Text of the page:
Out of Context

Starting an art practice can be daunting. Here are my best tips and ideas to help get you set up for a sustainable practice. Out of Context. This is number thirteen in my series on How to Create Your Art Practice.

Last week I got to travel to Maryland to see my work in a museum. It was the first time I’d air traveled in several years. The change in venue and the travel made me realize that there is something so energizing about getting out of my regular context. 

Making art all the time can come with a unique set of challenges. Staying motivated and inspired is hard to do on my own sometimes. I find I do well for a while and then realize one day sort of suddenly that I’m stuck in a rut and feeling like what I’m making isn’t so fresh any more. 

Often I find when I can get out of my regular routine and try something (or someplace) new that it shakes me up enough that I start feeling more inspired and invigorated. I think my trip this past weekend will be that context switch for me. 

Museums and Galleries

I love museums. I love to see how pieces are organized in the museum space. Often I look for things that are close to what I do so I can seed my ground with some new ideas. I look at color combos and compositions. My photos are weird mishmashes of closeups, sideways shots, and info placards so I can google stuff later. 

I have photos of works by Cy Twombly, Robert Rauchenberg, Mickalene Thomas, Hedda Sterne, and Robert Pruitt. But nothing got me as juiced as the Annabeth Rosen: Fables exhibit which contained numerous works on paper. These were glorious pieces where she’d made collage from strips of gouache paintings. Those “sketches” she then translated into some wild sculptures made out of ceramic tubes. The final pieces looked organic and reminded me of schools of fish in the ocean clumped together and moving in tandem.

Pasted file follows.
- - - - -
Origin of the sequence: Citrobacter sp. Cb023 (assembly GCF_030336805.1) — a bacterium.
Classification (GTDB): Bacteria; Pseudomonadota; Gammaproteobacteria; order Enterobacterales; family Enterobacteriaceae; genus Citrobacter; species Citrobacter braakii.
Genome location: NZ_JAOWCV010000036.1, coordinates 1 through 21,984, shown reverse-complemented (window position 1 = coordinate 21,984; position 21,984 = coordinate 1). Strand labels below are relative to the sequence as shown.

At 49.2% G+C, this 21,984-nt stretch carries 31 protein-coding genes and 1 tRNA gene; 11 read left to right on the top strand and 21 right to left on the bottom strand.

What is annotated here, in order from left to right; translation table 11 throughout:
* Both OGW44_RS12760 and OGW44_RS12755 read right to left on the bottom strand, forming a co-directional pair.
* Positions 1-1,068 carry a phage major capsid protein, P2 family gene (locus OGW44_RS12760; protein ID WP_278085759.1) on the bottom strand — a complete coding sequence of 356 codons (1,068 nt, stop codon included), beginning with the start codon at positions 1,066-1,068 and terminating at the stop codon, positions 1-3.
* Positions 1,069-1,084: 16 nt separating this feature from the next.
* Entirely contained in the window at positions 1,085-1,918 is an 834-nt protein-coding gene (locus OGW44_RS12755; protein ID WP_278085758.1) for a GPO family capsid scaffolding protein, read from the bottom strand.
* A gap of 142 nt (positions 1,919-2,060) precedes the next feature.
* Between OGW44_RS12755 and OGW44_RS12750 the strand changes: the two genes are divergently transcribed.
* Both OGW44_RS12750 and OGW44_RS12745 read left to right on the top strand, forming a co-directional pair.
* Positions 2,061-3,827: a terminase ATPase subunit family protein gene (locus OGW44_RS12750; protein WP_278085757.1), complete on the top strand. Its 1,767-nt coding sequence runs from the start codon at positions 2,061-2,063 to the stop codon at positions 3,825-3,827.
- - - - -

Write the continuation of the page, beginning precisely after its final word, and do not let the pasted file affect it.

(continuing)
I saw a couple of really great pieces at The Branch Museum of Architecture and Design. They were both so reasonably priced that if they hadn’t been sold already, I probably would have swiped my credit card before I took my next breath. Gotta go look them up to see if the artist has an online store…

But I also took this photo that I’m incorporating into something soon, maybe even my next piece: 

It’s called “Helper” and it is an architectural installation for the DMAD Design Build Challenge 2021 by An Liu, a.k.a. Sledge. I took this picture standing inside the structure looking up at the sky. Can’t wait to collage it into something.

Staying someplace new

When I travel, I try to find someplace unique to stay. Fancy is great but not always budget friendly. Unique is usually manageable even on a budget. 

On this most recent trip, I was staying with a friend who provided me with an extremely luxurious guest suite. Her whole house was filled with soothing colors and beautiful art. So there was always something lovely for my eye to land on. I enjoyed both the respite from my home responsibilities and being in a new place. 

The renewal I feel about being back in my own space now is tremendous. All my things are both familiar and yet somehow fresh from my time away. I’m itching to unleash the novelty of taking in that new place in my art.

Breathing new air

This seems silly, even as I type it. It feels like a weird thing to say in these pandemic times but breathing some new air in a different place is a very real thing for me. I’m going to be carrying around the smell of the river in Richmond for a while. And the smell of the rain in the forest at the Annmarie Sculpture Garden where we went to see my work.

Something about those things really gets me energized and thinking about what I can make. I know some of it is novelty. But clearly there’s something about water specifically because both of my strongest memories involve the smell of water. Will I create things with images of water? Probably not. But maybe I will. Right now I’m just busy holding onto the excitement the new air stirred in me.

Sorta the end

All of this chatter about taking my experiences and making art makes me want to take my experiences and make art!! So I’m off to the studio to get my hands dirty!

Additionally, I’m wrapping up my series with this post. I may post under this header from time to time but for now I feel like I’ve said all I have to say about creating an art practice. I’d still love to hear your questions, so if you think of something you’d like to know about, please don’t hesitate to send me an email! Thanks for spending some of your reading time on this series!